Results 1  10
of
618
Digraphs  Theory, Algorithms and Applications
, 2007
"... Graph theory is a very popular area of discrete mathematics with not only numerous theoretical developments, but also countless applications to practical problems. As a research area, graph theory is still relatively young, but it is maturing rapidly with many deep results having been discovered o ..."
Abstract

Cited by 231 (50 self)
 Add to MetaCart
Graph theory is a very popular area of discrete mathematics with not only numerous theoretical developments, but also countless applications to practical problems. As a research area, graph theory is still relatively young, but it is maturing rapidly with many deep results having been discovered over the last couple of decades. The theory of graphs can be roughly partitioned into two branches: the areas of undirected graphs and directed graphs (digraphs). Even though both areas have numerous important applications, for various reasons, undirected graphs have been studied much more extensively than directed graphs. One of the reasons is that undirected graphs form in a sense a special class of directed graphs (symmetric digraphs) and hence problems that can be formulated
Complex networks: Structure and dynamics
, 2006
"... Coupled biological and chemical systems, neural networks, social interacting species, the Internet and the World Wide Web, are only a few examples of systems composed by a large number of highly interconnected dynamical units. The first approach to capture the global properties of such systems is to ..."
Abstract

Cited by 183 (5 self)
 Add to MetaCart
Coupled biological and chemical systems, neural networks, social interacting species, the Internet and the World Wide Web, are only a few examples of systems composed by a large number of highly interconnected dynamical units. The first approach to capture the global properties of such systems is to model them as graphs whose nodes represent the dynamical units, and whose links stand for the interactions between them. On the one hand, scientists have to cope with structural issues, such as characterizing the topology of a complex wiring architecture, revealing the unifying principles that are at the basis of real networks, and developing models to mimic the growth of a network and reproduce its structural properties. On the other hand, many relevant questions arise when studying complex networks ’ dynamics, such as learning how a large ensemble of dynamical systems that interact through a complex wiring topology can behave collectively. We review the major concepts and results recently achieved in the study of the structure and dynamics of complex networks, and summarize the relevant applications of these ideas in many different disciplines,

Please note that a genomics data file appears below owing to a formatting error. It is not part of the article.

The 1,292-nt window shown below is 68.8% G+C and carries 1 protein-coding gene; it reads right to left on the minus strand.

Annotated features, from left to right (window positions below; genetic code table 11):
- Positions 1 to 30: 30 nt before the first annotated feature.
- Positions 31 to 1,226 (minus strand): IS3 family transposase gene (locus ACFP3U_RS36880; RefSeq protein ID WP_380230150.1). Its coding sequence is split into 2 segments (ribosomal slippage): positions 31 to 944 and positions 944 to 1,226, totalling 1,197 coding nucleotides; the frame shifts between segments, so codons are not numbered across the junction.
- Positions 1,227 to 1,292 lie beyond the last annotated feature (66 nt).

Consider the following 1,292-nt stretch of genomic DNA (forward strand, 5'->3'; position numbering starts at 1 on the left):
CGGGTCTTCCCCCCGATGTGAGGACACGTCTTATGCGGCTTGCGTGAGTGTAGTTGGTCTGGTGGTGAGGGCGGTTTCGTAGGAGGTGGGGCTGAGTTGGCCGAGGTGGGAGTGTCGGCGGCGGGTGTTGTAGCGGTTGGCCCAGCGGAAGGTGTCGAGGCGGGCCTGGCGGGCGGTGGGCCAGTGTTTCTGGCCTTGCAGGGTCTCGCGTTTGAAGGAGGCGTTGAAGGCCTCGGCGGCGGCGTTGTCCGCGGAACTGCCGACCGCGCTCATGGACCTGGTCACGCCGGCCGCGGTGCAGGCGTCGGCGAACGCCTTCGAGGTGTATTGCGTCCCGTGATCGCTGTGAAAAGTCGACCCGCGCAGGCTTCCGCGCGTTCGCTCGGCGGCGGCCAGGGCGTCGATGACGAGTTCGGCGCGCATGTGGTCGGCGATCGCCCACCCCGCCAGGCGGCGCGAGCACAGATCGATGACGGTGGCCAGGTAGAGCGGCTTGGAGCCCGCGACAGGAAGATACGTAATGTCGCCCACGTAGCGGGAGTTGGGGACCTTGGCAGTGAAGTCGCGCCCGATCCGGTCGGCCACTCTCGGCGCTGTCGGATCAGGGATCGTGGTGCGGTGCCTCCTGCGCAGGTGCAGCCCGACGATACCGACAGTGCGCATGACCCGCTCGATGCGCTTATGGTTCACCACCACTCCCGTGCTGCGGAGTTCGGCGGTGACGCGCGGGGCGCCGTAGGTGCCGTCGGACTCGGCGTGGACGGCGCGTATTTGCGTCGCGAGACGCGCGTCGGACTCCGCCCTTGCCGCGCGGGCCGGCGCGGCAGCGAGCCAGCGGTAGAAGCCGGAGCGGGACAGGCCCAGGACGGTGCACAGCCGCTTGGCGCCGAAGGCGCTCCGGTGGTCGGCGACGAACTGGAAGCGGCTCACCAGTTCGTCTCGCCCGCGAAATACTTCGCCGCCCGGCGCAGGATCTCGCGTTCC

Capacity of MultiChannel Wireless Networks with Random (c, f) Assignment
, 2007
"... With the availability of multiple unlicensed spectral bands, and potential costbased limitations on the capabilities of individual nodes, it is increasingly relevant to study the performance of multichannel wireless networks with channel switching constraints. To this effect, some constraint models ..."
Abstract

Cited by 160 (9 self)
 Add to MetaCart
With the availability of multiple unlicensed spectral bands, and potential costbased limitations on the capabilities of individual nodes, it is increasingly relevant to study the performance of multichannel wireless networks with channel switching constraints. To this effect, some constraint models have been recently proposed, and connectivity and capacity results have been formulated for networks of randomly deployed singleinterface nodes subject to these constraints. One of these constraint models is termed random (c, f) assignment, wherein each node is preassigned a random subset of f channels out of c (each having bandwidth W c), and may only switch on these. Previous results for this model established bounds on network capacity, and proved that when c = O(logn), the perprnd f flow capacity is O(W nlogn) and Ω(W cnlogn) (where prnd = 1 −(1 − f f f f 2 c)(1 − c−1)...(1 − c − f+1) ≥ 1 − e − c). In this paper we present a lower bound construction that matches the previous upper prnd bound. This establishes the capacity as Θ(W nlogn). The surprising implication of this result is that when f = Ω ( √ c), random (c, f) assignment yields capacity of the same order as attainable via unconstrained switching. The routing/scheduling procedure used by us to achieve capacity requires synchronized routeconstruction for all flows in the network, leading to the open question of whether it is possible to achieve capacity using asynchronous procedures.
Connected Components in Random Graphs with Given Expected Degree Sequences
 ANNALS OF COMBINATORICS
"... ..."
Maximum Entropy Discrimination
, 1999
"... We present a general framework for discriminative estimation based on the maximum entropy principle and its extensions. All calculations involve distributions over structures and/or parameters rather than specific settings and reduce to relative entropy projections. This holds even when the data is ..."
Abstract

Cited by 122 (20 self)
 Add to MetaCart
We present a general framework for discriminative estimation based on the maximum entropy principle and its extensions. All calculations involve distributions over structures and/or parameters rather than specific settings and reduce to relative entropy projections. This holds even when the data is not separable within the chosen parametric class, in the context of anomaly detection rather than classification, or when the labels in the training set are uncertain or incomplete. Support vector machines are naturally subsumed under this class and we provide several extensions. We are also able to estimate exactly and efficiently discriminative distributions over tree structures of classconditional models within this framework. Preliminary experimental results are indicative of the potential in these techniques.
Learning with mixtures of trees
 Journal of Machine Learning Research
, 2000